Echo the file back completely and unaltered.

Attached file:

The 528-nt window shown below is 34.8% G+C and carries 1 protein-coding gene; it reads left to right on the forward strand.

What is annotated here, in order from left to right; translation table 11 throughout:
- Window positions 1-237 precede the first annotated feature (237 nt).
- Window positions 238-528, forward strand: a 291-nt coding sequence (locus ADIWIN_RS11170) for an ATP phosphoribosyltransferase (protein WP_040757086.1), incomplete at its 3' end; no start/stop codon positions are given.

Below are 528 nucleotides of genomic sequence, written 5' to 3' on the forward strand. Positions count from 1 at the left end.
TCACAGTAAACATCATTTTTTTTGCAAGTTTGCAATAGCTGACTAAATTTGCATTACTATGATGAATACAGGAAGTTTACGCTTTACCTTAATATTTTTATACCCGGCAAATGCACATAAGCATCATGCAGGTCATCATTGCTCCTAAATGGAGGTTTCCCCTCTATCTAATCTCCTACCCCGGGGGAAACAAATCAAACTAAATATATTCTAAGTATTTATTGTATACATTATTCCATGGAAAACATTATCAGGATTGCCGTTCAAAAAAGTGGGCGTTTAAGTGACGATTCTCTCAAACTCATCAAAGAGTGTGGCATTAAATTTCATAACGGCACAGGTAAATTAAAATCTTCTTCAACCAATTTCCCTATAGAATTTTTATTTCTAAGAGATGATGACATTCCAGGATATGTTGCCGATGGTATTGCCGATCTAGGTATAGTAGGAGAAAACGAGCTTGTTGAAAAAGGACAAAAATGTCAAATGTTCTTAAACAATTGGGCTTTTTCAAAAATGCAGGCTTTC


The 528-nt window shown below is 34.8% G+C and carries 1 protein-coding gene; it reads left to right on the forward strand.

What is annotated here, in order from left to right; translation table 11 throughout:
- Window positions 1-237 precede the first annotated feature (237 nt).
- Window positions 238-528, forward strand: a 291-nt coding sequence (locus ADIWIN_RS11170) for an ATP phosphoribosyltransferase (protein WP_040757086.1), incomplete at its 3' end; no start/stop codon positions are given.

Below are 528 nucleotides of genomic sequence, written 5' to 3' on the forward strand. Positions count from 1 at the left end.
TCACAGTAAACATCATTTTTTTTGCAAGTTTGCAATAGCTGACTAAATTTGCATTACTATGATGAATACAGGAAGTTTACGCTTTACCTTAATATTTTTATACCCGGCAAATGCACATAAGCATCATGCAGGTCATCATTGCTCCTAAATGGAGGTTTCCCCTCTATCTAATCTCCTACCCCGGGGGAAACAAATCAAACTAAATATATTCTAAGTATTTATTGTATACATTATTCCATGGAAAACATTATCAGGATTGCCGTTCAAAAAAGTGGGCGTTTAAGTGACGATTCTCTCAAACTCATCAAAGAGTGTGGCATTAAATTTCATAACGGCACAGGTAAATTAAAATCTTCTTCAACCAATTTCCCTATAGAATTTTTATTTCTAAGAGATGATGACATTCCAGGATATGTTGCCGATGGTATTGCCGATCTAGGTATAGTAGGAGAAAACGAGCTTGTTGAAAAAGGACAAAAATGTCAAATGTTCTTAAACAATTGGGCTTTTTCAAAAATGCAGGCTTTC